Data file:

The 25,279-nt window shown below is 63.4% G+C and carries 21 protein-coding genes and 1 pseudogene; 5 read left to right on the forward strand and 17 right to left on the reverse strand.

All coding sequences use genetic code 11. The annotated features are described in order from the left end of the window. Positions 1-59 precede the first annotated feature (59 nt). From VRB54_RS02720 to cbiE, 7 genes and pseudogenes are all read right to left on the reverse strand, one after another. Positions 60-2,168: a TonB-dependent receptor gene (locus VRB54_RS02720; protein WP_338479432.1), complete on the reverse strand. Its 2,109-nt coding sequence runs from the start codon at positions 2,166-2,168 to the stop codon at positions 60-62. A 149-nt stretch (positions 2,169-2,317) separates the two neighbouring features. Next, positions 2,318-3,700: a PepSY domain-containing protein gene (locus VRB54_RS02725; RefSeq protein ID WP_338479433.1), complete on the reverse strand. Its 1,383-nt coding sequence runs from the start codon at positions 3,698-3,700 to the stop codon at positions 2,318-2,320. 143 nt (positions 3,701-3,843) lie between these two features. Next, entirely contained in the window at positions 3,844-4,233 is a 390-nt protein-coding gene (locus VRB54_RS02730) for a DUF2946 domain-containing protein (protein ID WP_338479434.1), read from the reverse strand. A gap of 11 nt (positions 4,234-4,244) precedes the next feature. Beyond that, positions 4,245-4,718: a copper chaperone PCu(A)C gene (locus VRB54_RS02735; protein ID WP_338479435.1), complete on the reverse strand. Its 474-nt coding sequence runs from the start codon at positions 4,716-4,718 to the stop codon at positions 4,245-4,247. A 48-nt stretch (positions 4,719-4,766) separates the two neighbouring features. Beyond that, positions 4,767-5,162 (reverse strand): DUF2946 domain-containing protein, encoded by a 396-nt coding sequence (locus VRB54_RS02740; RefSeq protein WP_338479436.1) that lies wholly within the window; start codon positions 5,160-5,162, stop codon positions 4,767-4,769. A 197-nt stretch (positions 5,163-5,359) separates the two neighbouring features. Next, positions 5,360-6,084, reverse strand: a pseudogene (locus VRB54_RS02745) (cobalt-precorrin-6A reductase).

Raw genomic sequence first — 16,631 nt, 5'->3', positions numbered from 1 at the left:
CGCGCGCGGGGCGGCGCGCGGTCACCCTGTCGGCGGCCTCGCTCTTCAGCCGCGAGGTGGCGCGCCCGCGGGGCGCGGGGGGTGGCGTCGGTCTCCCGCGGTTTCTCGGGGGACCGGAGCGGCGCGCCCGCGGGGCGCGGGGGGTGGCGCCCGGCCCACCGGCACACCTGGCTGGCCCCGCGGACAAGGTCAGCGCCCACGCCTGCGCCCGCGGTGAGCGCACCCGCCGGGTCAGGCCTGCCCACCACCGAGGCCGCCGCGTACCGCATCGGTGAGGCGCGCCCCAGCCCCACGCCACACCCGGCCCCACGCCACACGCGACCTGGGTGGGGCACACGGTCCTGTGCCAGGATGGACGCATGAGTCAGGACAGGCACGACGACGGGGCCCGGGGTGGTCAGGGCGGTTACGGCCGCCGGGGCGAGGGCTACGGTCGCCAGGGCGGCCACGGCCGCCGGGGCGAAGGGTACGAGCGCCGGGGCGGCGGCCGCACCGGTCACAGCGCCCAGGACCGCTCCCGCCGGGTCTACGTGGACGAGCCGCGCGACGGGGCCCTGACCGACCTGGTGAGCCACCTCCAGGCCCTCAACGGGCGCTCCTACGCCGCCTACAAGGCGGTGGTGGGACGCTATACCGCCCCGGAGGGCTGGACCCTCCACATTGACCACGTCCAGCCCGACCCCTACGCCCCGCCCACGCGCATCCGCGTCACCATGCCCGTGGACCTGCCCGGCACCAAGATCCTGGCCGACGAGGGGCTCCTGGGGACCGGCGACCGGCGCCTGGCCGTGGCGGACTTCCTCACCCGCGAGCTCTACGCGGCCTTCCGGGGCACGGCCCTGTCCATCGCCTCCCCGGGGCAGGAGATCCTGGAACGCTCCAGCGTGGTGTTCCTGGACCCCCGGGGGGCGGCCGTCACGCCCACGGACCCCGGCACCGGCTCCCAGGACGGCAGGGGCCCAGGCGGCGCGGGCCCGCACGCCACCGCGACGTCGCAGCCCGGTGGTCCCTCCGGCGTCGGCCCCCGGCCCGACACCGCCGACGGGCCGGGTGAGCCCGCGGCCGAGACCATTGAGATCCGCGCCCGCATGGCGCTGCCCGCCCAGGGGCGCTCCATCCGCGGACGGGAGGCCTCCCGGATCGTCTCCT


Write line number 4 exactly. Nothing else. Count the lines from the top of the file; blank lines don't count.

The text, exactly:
CGCGCGCGGGGCGGCGCGCGGTCACCCTGTCGGCGGCCTCGCTCTTCAGCCGCGAGGTGGCGCGCCCGCGGGGCGCGGGGGGTGGCGTCGGTCTCCCGCGGTTTCTCGGGGGACCGGAGCGGCGCGCCCGCGGGGCGCGGGGGGTGGCGCCCGGCCCACCGGCACACCTGGCTGGCCCCGCGGACAAGGTCAGCGCCCACGCCTGCGCCCGCGGTGAGCGCACCCGCCGGGTCAGGCCTGCCCACCACCGAGGCCGCCGCGTACCGCATCGGTGAGGCGCGCCCCAGCCCCACGCCACACCCGGCCCCACGCCACACGCGACCTGGGTGGGGCACACGGTCCTGTGCCAGGATGGACGCATGAGTCAGGACAGGCACGACGACGGGGCCCGGGGTGGTCAGGGCGGTTACGGCCGCCGGGGCGAGGGCTACGGTCGCCAGGGCGGCCACGGCCGCCGGGGCGAAGGGTACGAGCGCCGGGGCGGCGGCCGCACCGGTCACAGCGCCCAGGACCGCTCCCGCCGGGTCTACGTGGACGAGCCGCGCGACGGGGCCCTGACCGACCTGGTGAGCCACCTCCAGGCCCTCAACGGGCGCTCCTACGCCGCCTACAAGGCGGTGGTGGGACGCTATACCGCCCCGGAGGGCTGGACCCTCCACATTGACCACGTCCAGCCCGACCCCTACGCCCCGCCCACGCGCATCCGCGTCACCATGCCCGTGGACCTGCCCGGCACCAAGATCCTGGCCGACGAGGGGCTCCTGGGGACCGGCGACCGGCGCCTGGCCGTGGCGGACTTCCTCACCCGCGAGCTCTACGCGGCCTTCCGGGGCACGGCCCTGTCCATCGCCTCCCCGGGGCAGGAGATCCTGGAACGCTCCAGCGTGGTGTTCCTGGACCCCCGGGGGGCGGCCGTCACGCCCACGGACCCCGGCACCGGCTCCCAGGACGGCAGGGGCCCAGGCGGCGCGGGCCCGCACGCCACCGCGACGTCGCAGCCCGGTGGTCCCTCCGGCGTCGGCCCCCGGCCCGACACCGCCGACGGGCCGGGTGAGCCCGCGGCCGAGACCATTGAGATCCGCGCCCGCATGGCGCTGCCCGCCCAGGGGCGCTCCATCCGCGGACGGGAGGCCTCCCGGATCGTCTCCT